Without a doubt, the Red Sea is one of the most diverse places for divers anywhere in the world. The south of the sea offers spectacular reef and wall dives with close encounters to large aquamarine life including sharks and manta’s, while the north red sea offers countless shipwrecks of all kinds with the possibility of dolphin encounters.
The intrepid community that is Waterfront Scuba have made an ongoing tradition of visiting the astounding waters and travelling on a five-star private hire yacht for the week.
Waterfront’s tradition of running a red sea holiday has put us in a position where we know what ships are worth the money and which aren’t up to scratch. Developing relationships with the ‘Tornado marine Fleet’ based in Egypt allows us to utilize some of the most superior live aboard safari boats that are on offer.
The latest trip (May 2015) saw twenty one of our members board the MV Mistral, a four-deck luxurious safari boat purpose built for divers. Weighing over three hundred tonnes, she sat firmly in the seas and offered the smoothest sailing a boat of its stature could.
On board, our divers were greeted by smiling faces of the crew on board the ship, totaling fourteen including onboard chefs, cabin crew, dive guides and skippers and it wasn’t long before old friendships were reignited.
The north of the Red Sea offers some of the most intact ship wrecks to be found anywhere in the world, and each with its own story. From the eerie mess of the Salem Express, to the half tangled wreck of the Thistlegorm, to the pristine condition of the Hebat Allah, each told their own tale that led to them being on the seabed. Throughout the week, Waterfront dived ten different ship wrecks as well as different reefs and walls.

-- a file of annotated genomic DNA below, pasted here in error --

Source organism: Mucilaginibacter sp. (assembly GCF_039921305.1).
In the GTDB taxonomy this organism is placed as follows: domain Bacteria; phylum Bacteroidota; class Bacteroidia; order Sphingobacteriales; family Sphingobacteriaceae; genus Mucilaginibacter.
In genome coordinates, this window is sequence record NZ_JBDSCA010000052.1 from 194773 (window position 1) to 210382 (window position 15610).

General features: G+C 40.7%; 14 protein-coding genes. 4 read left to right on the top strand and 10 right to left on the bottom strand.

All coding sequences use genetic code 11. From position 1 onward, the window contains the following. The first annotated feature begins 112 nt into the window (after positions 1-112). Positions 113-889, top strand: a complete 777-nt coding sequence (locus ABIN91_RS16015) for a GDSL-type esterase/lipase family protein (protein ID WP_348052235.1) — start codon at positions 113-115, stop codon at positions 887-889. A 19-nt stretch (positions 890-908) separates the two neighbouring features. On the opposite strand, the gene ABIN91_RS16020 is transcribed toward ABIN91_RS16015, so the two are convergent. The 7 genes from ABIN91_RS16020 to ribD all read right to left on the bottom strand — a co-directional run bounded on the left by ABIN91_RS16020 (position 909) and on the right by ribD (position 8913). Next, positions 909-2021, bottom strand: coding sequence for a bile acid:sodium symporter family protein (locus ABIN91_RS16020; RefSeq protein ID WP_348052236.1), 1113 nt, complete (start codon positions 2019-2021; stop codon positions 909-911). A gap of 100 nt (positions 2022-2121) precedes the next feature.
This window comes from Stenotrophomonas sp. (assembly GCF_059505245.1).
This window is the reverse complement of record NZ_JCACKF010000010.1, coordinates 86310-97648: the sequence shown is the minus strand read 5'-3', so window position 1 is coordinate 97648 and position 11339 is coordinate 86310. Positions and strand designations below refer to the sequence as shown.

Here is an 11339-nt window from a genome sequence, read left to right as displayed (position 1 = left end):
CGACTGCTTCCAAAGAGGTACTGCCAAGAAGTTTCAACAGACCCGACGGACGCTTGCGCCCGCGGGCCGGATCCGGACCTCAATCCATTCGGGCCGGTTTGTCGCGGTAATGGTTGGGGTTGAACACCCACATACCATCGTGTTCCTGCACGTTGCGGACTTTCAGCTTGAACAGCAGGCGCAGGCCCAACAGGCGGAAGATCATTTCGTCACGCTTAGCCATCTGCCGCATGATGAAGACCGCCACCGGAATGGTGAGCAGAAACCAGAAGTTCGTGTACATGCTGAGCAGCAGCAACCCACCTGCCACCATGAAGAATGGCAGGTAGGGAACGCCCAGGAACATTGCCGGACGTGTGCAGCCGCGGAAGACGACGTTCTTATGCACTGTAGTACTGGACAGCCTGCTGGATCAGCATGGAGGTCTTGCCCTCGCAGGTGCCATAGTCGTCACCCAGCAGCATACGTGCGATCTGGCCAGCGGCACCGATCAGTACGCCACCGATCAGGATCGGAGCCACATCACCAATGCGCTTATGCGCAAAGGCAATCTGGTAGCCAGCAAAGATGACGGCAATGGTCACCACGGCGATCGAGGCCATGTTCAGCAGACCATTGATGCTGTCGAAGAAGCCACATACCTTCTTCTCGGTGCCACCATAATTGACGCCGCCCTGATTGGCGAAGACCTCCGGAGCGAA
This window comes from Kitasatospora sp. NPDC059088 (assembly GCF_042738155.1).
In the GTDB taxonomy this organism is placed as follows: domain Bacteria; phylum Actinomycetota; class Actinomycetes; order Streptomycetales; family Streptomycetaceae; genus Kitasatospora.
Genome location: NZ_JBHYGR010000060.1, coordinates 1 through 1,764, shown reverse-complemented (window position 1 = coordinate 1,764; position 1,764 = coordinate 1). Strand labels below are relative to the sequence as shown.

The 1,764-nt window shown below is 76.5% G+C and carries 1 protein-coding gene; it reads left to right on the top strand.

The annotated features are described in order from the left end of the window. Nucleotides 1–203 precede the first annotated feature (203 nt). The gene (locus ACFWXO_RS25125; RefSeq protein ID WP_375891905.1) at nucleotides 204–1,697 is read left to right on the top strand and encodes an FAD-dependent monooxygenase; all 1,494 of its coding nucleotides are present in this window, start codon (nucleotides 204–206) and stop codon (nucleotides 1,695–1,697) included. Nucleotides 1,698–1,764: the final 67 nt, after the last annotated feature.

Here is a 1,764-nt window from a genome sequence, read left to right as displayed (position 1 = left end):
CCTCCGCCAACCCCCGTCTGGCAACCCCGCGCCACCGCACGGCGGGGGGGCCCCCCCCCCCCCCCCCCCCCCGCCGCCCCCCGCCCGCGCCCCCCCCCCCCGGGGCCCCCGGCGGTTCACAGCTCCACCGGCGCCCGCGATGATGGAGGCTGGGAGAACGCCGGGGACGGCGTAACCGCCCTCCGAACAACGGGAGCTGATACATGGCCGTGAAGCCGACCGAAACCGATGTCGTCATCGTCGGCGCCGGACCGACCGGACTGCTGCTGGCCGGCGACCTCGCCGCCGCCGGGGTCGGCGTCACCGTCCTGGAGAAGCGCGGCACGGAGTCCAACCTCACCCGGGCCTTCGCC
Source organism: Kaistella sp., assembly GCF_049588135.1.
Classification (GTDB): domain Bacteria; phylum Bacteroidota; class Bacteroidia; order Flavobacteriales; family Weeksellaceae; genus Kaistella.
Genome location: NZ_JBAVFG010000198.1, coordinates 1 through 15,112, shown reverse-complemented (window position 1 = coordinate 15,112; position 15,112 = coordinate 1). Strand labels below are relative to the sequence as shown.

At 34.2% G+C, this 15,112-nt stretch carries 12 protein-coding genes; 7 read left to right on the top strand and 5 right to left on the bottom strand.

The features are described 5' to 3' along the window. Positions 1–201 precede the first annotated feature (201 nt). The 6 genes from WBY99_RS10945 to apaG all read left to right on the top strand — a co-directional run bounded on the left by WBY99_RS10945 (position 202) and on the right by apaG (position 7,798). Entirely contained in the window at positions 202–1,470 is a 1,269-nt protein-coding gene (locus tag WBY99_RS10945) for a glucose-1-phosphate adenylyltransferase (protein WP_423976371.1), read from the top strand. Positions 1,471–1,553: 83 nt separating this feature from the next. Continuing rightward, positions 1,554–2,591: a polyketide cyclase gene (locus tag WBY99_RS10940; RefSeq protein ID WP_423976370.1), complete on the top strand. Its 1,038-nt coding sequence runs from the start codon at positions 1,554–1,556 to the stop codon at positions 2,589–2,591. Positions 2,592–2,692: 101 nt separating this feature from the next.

The Salem Express
The eerie sight of the Salem Express is one that many divers will never forget. For me, diving the Salem has been an ambition since the start of my diving career so to see it first hand was nothing short of spectacular. Laying on its starboard side under 32 meters of water, the wreckage still holds all the passenger luggage both inside and out. Life rafts lay in perfect situ in the seabed next to the super structure of the ship. In true Waterfront style, our intrepid divers took up the challenge of penetrating the wreck, entering through the cargo hold in the stern and for the lesser confident divers they then turned around and back out once reaching the end while the bolder ventured deeper inside through the corridors.
The Thistlegorm has become a favorite for most of our club members, not only for its sheer size and story but the sheer amazement every diver feels when they explore inside. Docked in 1941, the Thistlegorm was bombed by two German aircraft, sending it to the sea bed with a shattered stern. Inside, our team of divers took in the sights of the wreckage and the cargo it still carries; from jeeps to military bikes, rifles and ammunition the wreck really pulls the history and devastation of the world war into the present day for many that dive it and definitely left a strong imprint on all of our club members that have dived it.
Possibly one of the most photographed wrecks in the Red Sea (aside from the Thsitlegorm), the Giannis D has a perfect bow section laying on the sea bed at a 45 degree angle which makes it the opportune shot for any photographer.